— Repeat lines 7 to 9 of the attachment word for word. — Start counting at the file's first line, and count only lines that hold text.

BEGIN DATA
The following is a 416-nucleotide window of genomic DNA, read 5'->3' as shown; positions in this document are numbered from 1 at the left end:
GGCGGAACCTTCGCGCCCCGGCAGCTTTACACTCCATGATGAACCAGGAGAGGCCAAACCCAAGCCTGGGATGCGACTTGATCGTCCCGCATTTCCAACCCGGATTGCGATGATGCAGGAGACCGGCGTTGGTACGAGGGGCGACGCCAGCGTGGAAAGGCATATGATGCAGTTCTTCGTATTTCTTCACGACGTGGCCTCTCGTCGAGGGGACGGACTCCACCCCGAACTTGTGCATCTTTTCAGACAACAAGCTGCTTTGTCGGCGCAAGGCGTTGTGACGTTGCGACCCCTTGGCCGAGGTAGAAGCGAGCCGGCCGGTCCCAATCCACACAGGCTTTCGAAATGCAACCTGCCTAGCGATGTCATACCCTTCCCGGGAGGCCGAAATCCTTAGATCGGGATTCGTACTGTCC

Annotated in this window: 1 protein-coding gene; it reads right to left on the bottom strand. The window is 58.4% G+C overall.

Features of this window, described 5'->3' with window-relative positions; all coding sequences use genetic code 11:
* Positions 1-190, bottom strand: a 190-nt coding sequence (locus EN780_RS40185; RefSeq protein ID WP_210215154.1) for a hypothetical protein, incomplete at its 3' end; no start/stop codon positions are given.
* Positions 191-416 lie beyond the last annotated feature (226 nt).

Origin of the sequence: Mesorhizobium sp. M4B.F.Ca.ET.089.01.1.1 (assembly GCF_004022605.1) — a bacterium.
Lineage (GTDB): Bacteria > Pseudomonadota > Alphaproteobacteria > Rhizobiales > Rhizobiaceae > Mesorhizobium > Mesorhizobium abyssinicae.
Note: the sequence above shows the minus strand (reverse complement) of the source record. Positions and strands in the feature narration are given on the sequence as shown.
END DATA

Origin of the sequence: Mesorhizobium sp. M4B.F.Ca.ET.089.01.1.1 (assembly GCF_004022605.1) — a bacterium.
Lineage (GTDB): Bacteria > Pseudomonadota > Alphaproteobacteria > Rhizobiales > Rhizobiaceae > Mesorhizobium > Mesorhizobium abyssinicae.
Note: the sequence above shows the minus strand (reverse complement) of the source record. Positions and strands in the feature narration are given on the sequence as shown.